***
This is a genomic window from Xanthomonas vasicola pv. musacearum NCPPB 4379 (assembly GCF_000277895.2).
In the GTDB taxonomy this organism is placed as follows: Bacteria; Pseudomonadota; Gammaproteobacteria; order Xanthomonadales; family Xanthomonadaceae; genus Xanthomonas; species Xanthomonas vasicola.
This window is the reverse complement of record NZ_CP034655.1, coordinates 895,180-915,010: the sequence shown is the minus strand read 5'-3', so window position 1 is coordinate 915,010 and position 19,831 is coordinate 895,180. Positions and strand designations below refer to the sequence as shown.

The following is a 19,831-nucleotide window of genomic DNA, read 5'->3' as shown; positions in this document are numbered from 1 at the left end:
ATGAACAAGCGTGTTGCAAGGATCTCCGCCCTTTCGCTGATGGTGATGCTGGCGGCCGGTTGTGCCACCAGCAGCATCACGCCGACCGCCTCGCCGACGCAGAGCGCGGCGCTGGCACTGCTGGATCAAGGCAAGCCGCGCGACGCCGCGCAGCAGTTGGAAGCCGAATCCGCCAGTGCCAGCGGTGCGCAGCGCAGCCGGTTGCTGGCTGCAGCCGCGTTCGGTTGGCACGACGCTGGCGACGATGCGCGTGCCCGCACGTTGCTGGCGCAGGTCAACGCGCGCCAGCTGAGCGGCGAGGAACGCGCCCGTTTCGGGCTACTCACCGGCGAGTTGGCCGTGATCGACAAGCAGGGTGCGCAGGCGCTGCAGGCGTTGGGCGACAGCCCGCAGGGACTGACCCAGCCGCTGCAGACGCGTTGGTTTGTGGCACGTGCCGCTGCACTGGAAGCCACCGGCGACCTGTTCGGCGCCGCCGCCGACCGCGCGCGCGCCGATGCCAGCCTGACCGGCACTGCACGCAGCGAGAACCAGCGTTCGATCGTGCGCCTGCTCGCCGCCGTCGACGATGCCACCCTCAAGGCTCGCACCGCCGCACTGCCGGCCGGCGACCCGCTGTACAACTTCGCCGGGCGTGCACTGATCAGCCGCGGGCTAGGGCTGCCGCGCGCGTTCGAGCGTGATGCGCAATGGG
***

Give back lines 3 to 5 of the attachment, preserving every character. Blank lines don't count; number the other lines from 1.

This window is the reverse complement of record NZ_CP034655.1, coordinates 895,180-915,010: the sequence shown is the minus strand read 5'-3', so window position 1 is coordinate 915,010 and position 19,831 is coordinate 895,180. Positions and strand designations below refer to the sequence as shown.

The following is a 19,831-nucleotide window of genomic DNA, read 5'->3' as shown; positions in this document are numbered from 1 at the left end:
ATGAACAAGCGTGTTGCAAGGATCTCCGCCCTTTCGCTGATGGTGATGCTGGCGGCCGGTTGTGCCACCAGCAGCATCACGCCGACCGCCTCGCCGACGCAGAGCGCGGCGCTGGCACTGCTGGATCAAGGCAAGCCGCGCGACGCCGCGCAGCAGTTGGAAGCCGAATCCGCCAGTGCCAGCGGTGCGCAGCGCAGCCGGTTGCTGGCTGCAGCCGCGTTCGGTTGGCACGACGCTGGCGACGATGCGCGTGCCCGCACGTTGCTGGCGCAGGTCAACGCGCGCCAGCTGAGCGGCGAGGAACGCGCCCGTTTCGGGCTACTCACCGGCGAGTTGGCCGTGATCGACAAGCAGGGTGCGCAGGCGCTGCAGGCGTTGGGCGACAGCCCGCAGGGACTGACCCAGCCGCTGCAGACGCGTTGGTTTGTGGCACGTGCCGCTGCACTGGAAGCCACCGGCGACCTGTTCGGCGCCGCCGCCGACCGCGCGCGCGCCGATGCCAGCCTGACCGGCACTGCACGCAGCGAGAACCAGCGTTCGATCGTGCGCCTGCTCGCCGCCGTCGACGATGCCACCCTCAAGGCTCGCACCGCCGCACTGCCGGCCGGCGACCCGCTGTACAACTTCGCCGGGCGTGCACTGATCAGCCGCGGGCTAGGGCTGCCGCGCGCGTTCGAGCGTGATGCGCAATGGG